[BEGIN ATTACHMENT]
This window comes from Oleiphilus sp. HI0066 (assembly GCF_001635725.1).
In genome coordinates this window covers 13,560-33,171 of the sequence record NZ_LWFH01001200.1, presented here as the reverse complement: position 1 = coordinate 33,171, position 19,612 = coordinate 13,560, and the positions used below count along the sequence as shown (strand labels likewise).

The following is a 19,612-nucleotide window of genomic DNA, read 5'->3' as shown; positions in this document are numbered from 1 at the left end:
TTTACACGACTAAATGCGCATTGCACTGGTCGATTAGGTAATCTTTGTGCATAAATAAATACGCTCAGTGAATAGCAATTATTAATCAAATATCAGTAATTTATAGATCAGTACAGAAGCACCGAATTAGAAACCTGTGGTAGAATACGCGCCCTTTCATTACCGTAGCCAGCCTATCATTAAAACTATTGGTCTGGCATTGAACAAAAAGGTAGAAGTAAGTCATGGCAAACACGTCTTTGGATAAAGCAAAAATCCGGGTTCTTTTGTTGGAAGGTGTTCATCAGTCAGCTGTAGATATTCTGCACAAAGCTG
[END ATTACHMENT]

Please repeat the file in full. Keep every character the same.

This window comes from Oleiphilus sp. HI0066 (assembly GCF_001635725.1).
In genome coordinates this window covers 13,560-33,171 of the sequence record NZ_LWFH01001200.1, presented here as the reverse complement: position 1 = coordinate 33,171, position 19,612 = coordinate 13,560, and the positions used below count along the sequence as shown (strand labels likewise).

The following is a 19,612-nucleotide window of genomic DNA, read 5'->3' as shown; positions in this document are numbered from 1 at the left end:
TTTACACGACTAAATGCGCATTGCACTGGTCGATTAGGTAATCTTTGTGCATAAATAAATACGCTCAGTGAATAGCAATTATTAATCAAATATCAGTAATTTATAGATCAGTACAGAAGCACCGAATTAGAAACCTGTGGTAGAATACGCGCCCTTTCATTACCGTAGCCAGCCTATCATTAAAACTATTGGTCTGGCATTGAACAAAAAGGTAGAAGTAAGTCATGGCAAACACGTCTTTGGATAAAGCAAAAATCCGGGTTCTTTTGTTGGAAGGTGTTCATCAGTCAGCTGTAGATATTCTGCACAAAGCTG